Dynamic air filters represent a newer generation of electrostatic filters. A hybrid of electrostatic and static air filters, dynamic air filters avoid the problems of ozone generation by using a low-current, low-voltage power source that supplies power directly to a grid embedded in the filter. The grid polarizes the fibers of the filter, causing them to attract and retain particles in the airflow. Once attached to the filters, the particles attract and bond with other particles. Particles that are too small to be collected become polarized and adhere to other particles and can then be retained by the filter.

Like conventional electrostatic filters, dynamic air filters offer a low pressure drop. Their MERV rating can go up to 13 while producing no ozone. The filters can also remove some odors and volatile organic compounds.

Ultraviolet light systems

More than 150 years ago, researchers discovered that ultraviolet (UV) light was an effective way to disinfect surfaces. Healthcare facilities and water treatment systems have made widespread use of UV-based systems and managers have specified them for building HVAC systems to keep cooling coils free from biological growth.

UV light is effective against viruses because it damages the DNA and RNA of a virus, rendering it inactive. Although the wavelength of UV light ranges from 10 to 400 nanometers (nm), UV-C with a wavelength of 200-280 nm has been shown to be most effective at destroying viruses. With sufficient intensity and long enough exposure, UV-C can destroy up to 99 percent of exposed viruses.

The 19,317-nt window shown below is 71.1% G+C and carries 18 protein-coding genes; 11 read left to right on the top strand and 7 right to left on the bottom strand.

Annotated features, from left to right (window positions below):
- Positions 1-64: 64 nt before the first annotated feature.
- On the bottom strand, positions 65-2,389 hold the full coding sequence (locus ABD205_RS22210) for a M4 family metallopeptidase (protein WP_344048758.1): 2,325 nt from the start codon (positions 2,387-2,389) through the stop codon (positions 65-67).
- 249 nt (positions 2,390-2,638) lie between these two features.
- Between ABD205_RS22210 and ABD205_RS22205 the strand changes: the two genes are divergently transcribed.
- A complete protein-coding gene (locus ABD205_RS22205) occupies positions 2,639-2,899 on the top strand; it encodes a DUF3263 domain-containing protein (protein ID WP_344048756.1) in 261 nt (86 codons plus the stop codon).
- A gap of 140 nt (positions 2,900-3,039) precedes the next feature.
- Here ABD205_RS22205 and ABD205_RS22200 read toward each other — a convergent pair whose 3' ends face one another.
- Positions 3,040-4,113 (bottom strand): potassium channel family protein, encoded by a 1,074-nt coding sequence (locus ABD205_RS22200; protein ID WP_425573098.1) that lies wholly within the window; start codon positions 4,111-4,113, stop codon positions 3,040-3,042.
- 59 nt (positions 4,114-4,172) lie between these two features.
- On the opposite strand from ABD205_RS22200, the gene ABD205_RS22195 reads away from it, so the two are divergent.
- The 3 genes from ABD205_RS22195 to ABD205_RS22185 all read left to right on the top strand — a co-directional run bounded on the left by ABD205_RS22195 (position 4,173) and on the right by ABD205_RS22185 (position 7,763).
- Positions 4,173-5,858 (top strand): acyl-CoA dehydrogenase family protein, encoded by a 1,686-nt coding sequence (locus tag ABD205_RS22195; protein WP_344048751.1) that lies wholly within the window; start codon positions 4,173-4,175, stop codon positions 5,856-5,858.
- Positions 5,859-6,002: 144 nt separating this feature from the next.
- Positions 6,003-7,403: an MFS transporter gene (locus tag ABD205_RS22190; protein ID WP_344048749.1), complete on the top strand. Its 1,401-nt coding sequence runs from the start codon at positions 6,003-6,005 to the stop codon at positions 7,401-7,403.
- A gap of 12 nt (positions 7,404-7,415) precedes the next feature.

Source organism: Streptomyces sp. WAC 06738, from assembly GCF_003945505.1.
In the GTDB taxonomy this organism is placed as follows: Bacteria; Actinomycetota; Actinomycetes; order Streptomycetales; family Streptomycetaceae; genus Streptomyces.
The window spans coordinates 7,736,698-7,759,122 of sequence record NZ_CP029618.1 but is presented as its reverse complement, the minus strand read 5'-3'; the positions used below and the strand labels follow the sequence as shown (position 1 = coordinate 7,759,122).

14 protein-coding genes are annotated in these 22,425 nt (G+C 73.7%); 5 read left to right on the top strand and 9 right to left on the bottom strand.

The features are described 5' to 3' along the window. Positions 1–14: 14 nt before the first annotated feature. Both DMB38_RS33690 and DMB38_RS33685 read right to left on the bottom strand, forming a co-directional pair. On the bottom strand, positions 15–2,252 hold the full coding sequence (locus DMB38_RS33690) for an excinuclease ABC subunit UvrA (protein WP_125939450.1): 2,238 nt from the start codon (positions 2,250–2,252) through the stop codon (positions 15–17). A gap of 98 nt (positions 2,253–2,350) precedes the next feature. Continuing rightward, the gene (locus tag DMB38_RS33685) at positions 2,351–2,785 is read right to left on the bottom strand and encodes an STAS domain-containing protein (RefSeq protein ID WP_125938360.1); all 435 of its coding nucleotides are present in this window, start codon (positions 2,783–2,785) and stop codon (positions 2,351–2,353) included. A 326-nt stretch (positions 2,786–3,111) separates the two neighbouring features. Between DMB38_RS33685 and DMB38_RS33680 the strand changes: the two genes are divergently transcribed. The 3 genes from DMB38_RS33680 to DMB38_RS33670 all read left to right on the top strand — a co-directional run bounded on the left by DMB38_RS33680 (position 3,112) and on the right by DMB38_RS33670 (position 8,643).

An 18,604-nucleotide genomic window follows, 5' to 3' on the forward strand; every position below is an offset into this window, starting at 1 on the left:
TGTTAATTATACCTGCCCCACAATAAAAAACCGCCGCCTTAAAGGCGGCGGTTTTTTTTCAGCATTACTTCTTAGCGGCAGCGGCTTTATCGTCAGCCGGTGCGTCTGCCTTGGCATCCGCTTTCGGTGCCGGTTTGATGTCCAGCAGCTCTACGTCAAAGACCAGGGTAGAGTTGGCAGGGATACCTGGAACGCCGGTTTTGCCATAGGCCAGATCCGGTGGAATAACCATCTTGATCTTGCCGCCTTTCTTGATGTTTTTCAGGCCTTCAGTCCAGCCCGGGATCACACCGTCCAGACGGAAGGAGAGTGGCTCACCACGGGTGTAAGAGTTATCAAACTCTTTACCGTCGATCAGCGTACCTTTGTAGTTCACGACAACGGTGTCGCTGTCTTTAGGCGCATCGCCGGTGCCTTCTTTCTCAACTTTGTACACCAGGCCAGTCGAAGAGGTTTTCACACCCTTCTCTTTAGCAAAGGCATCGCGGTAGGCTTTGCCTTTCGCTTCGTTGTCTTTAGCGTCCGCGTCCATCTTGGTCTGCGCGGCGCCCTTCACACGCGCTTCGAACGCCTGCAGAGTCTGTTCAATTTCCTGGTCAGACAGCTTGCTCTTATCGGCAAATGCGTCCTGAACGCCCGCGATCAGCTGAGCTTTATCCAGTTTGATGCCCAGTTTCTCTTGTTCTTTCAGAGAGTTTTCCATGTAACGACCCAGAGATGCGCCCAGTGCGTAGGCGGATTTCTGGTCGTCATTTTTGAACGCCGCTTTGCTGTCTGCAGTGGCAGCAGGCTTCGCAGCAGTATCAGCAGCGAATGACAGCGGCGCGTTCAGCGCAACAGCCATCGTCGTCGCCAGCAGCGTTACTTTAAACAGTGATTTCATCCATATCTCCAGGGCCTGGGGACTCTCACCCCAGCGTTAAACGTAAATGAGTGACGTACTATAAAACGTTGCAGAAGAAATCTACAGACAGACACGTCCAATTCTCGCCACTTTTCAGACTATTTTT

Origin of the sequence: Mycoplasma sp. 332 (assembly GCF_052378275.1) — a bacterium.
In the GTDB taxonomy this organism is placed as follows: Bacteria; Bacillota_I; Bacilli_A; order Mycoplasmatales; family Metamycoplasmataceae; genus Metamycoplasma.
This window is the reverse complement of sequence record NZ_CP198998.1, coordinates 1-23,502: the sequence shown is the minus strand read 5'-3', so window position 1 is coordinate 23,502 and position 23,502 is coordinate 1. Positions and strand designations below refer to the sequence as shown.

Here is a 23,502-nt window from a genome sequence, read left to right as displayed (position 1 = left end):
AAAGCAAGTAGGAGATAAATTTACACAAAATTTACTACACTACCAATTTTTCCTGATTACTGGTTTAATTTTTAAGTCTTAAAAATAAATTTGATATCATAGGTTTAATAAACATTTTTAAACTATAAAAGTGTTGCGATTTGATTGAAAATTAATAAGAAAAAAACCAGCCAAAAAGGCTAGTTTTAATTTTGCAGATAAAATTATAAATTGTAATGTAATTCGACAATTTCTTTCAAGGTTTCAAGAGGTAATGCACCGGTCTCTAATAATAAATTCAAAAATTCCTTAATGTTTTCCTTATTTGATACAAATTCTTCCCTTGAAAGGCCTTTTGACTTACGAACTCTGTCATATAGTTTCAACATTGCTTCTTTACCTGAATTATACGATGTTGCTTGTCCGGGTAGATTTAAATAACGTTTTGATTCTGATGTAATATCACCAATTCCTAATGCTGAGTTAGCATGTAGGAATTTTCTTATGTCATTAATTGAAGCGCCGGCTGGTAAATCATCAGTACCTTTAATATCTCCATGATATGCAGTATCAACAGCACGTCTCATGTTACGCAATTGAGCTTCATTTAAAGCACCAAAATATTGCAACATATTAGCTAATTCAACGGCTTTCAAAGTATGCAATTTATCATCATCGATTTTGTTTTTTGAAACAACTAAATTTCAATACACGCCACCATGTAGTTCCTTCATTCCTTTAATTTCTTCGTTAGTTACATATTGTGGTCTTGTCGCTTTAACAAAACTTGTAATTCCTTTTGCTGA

While minimizing biological growth on coils has been the primary application for using UV-C in HVAC systems, the pandemic has focused attention on the use of UV-C light to control the virus in the airflow of the HVAC system. to destroy. UV-C fixtures can be installed in ducts of the HVAC system – usually close to the coil – so that they can expose pathogens in the airstream and any pathogens grown on the coil. Because their effectiveness in destroying pathogens is directly related to exposure intensity and duration, managers must plan installation carefully.

UV-C light is harmful to the eyes and skin and can cause permanent damage, so it is essential that installers provide protection for maintenance personnel. This means installing automatic shut-off switches on all access panels near the lamps, installing UV light blocking filters on all inspection windows, and training any personnel who may be working on the HVAC system near the lamps.